I just can't wait until PG uploads on the old Kindle. Getting ready for Thanksgiving or not, I'll be reading it this weekend for sure.

Kathleen Rice Adams said...

The poor guy did have a bit of trouble getting back to Texas after turning into an icicle with guns the way he did. Jessie warmed him right on up, though. ;-)

I hope you enjoy PG as much as I enjoyed Home Fries. Fires! I mean Home FIRES! ;-)

Alison E. Bruce said...

I remember my mother singing "Don't Fence Me In" and "Home Home on the Range". Although a Brit by birth, she had a thing for the old west. Between that and my father's love of Louis L'Amour and Zane Grey, it's no wonder I gravitated south west in my imagination.

Jacquie Rogers said...

Until Livia's book, I didn't know Texas had an actual name for the range wars. I guess folks down there are a little more organized. What a fascinating period, though--when the cattle industry morphed from free ranging to fenced-in. I'm not sure it helped or hindered those yay-hoos with running irons.

JoAnne Myers said...

Thank you for the wonderful and interesting article. I just love old west history. The excerpt was awesome also. Who doesnt love a romantic western with cowboys. All the best.

Kathleen Rice Adams said...

Ali, y'all have your own western tradition up there in Canada, too! Who can resist a hunky Mountie?

You have got to make a trip to Texas one of these days. We'll regale each other with quotations from Zane Grey. ;-) You're already an honorary Texan. :-)

Kathleen Rice Adams said...

Trail Boss, I don't think it made a dime's bit of difference to those scalawags with runnin' irons. They're still cutting fences and stealing cattle to this day.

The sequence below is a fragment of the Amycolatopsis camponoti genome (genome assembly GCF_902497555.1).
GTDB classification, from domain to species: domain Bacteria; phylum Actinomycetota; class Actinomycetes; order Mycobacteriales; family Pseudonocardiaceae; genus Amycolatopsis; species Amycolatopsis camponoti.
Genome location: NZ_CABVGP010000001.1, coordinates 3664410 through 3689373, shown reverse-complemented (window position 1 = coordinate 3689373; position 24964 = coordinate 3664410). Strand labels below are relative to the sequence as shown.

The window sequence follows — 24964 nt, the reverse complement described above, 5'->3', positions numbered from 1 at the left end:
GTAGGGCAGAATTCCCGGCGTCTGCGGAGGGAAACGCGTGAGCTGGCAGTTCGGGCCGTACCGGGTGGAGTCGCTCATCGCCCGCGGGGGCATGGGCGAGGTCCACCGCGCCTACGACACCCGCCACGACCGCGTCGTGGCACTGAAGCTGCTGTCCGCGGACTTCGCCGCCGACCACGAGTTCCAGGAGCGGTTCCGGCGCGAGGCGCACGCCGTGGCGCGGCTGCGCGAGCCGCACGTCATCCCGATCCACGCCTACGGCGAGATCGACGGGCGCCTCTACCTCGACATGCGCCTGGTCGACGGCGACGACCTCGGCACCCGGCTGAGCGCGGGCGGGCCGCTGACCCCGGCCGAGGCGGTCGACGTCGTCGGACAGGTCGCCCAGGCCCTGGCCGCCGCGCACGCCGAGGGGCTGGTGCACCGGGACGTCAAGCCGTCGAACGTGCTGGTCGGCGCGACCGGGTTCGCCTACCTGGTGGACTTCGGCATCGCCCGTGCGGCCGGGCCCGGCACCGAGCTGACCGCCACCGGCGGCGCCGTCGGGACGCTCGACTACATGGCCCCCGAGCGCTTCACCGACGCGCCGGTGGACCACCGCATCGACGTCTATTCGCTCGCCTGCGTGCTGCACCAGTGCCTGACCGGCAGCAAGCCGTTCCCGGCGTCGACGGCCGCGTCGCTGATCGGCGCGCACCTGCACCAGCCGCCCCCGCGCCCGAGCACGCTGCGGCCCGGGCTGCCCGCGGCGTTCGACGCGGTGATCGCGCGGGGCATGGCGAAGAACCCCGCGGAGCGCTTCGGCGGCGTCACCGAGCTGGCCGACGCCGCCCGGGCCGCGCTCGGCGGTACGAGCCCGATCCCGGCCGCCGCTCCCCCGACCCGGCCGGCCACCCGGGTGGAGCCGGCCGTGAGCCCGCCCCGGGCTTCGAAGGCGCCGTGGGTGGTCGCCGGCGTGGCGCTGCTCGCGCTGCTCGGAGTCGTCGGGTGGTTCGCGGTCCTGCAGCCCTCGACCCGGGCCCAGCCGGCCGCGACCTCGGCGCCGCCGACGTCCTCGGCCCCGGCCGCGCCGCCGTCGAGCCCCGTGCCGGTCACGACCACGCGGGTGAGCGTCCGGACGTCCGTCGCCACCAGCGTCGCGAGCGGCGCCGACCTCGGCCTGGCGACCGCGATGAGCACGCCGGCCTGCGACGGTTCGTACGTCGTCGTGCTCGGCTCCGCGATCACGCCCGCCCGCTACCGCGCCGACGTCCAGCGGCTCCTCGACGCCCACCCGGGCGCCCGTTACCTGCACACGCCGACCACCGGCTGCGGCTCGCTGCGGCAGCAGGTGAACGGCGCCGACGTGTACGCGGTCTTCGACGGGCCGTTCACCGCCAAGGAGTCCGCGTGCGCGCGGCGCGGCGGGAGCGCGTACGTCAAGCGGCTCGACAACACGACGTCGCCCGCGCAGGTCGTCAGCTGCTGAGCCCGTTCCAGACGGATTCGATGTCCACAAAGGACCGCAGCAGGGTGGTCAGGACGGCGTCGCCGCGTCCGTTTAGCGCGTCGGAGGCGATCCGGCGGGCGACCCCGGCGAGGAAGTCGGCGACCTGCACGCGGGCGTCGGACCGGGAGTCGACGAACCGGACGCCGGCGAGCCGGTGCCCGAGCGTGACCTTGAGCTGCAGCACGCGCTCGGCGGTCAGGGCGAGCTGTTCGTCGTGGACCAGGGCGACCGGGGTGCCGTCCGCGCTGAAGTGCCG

Texans organized? There' a new concept. :-D

Kathleen Rice Adams said...

Thanks for popping in, JoAnne! I agree with you about western history -- and who in their right mind can resist a hunky cowboy? :-)

Renaissance Women said...

As usual, your post is not only educational, it is a quick and fun read. I love this type of post. History, in all its glory and horror is worth rememebering. Thank you. Doris

Kathleen Rice Adams said...

Doris, I'm always happy to see you! We history buffs gotta stick together. Thanks for your kind comments.

HUGS!!!!

Claudia S said...

Kathleen, that was an interesting piece of history I knew nothing about. I enjoy learning more about this county's history and fascinating facts from you. I only associated barbed wire with the Death Camps in Germany. I had no clue it's been around since 1867. I am looking forward to reading your book. That sounds like an interesting story.

Kathleen Rice Adams said...

Claudia, the death camps in Europe were one of the cruelest uses for barbed wire, weren't they? It's bad enough that animals occasionally tangle with the stuff, but when it's deliberately used to confine human beings for nothing more than genetics over which they had no control... I'll never forget those horrifying images.

Thank you for your kind words, sweetie. They mean the world to me. I've got your name in the hat for the drawing!

HUGS!!!!

Cheryl Pierson said...

Kathleen, when I worked at the National Cowboy & Western Heritage Museum here in OKC, they had a room that was NOTHING BUT barbwire samples in these vertical drawers that pulled out. One day when I was working, this guy came in where I was, and said, "Ma'am, come here! I've got to show you this. I can't believe it!" I followed him in to the room and he puts his hands out and says, "Look at this! A whole room with nothing but bob-war! My God, I didn't know such a place existed!" LOLLOL Great post--as always, I enjoyed it so much. You do good work! And I'm sure glad Mason worked his way back down to Texas...and everything that awaits him there.

Hugs,
Cheryl

Kathleen Rice Adams said...

Okie, I'm glad Mason worked his way back to Texas, too, the stubborn coot. :-D

I'm going to have to come up there and visit that museum. I've always wanted to do so but never had time. I'll have to make some.

HUGS!!!!